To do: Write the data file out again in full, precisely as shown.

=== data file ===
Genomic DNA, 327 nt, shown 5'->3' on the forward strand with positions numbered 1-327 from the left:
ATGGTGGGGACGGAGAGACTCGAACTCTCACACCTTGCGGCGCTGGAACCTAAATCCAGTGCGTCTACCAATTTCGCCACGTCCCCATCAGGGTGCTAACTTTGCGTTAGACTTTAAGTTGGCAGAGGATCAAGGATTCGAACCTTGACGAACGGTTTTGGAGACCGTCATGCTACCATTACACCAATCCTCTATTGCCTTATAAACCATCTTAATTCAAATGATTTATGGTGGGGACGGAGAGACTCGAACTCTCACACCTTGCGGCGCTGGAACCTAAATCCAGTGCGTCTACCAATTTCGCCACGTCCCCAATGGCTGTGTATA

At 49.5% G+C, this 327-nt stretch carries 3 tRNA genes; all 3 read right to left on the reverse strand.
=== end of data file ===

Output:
Genomic DNA, 327 nt, shown 5'->3' on the forward strand with positions numbered 1-327 from the left:
ATGGTGGGGACGGAGAGACTCGAACTCTCACACCTTGCGGCGCTGGAACCTAAATCCAGTGCGTCTACCAATTTCGCCACGTCCCCATCAGGGTGCTAACTTTGCGTTAGACTTTAAGTTGGCAGAGGATCAAGGATTCGAACCTTGACGAACGGTTTTGGAGACCGTCATGCTACCATTACACCAATCCTCTATTGCCTTATAAACCATCTTAATTCAAATGATTTATGGTGGGGACGGAGAGACTCGAACTCTCACACCTTGCGGCGCTGGAACCTAAATCCAGTGCGTCTACCAATTTCGCCACGTCCCCAATGGCTGTGTATA

At 49.5% G+C, this 327-nt stretch carries 3 tRNA genes; all 3 read right to left on the reverse strand.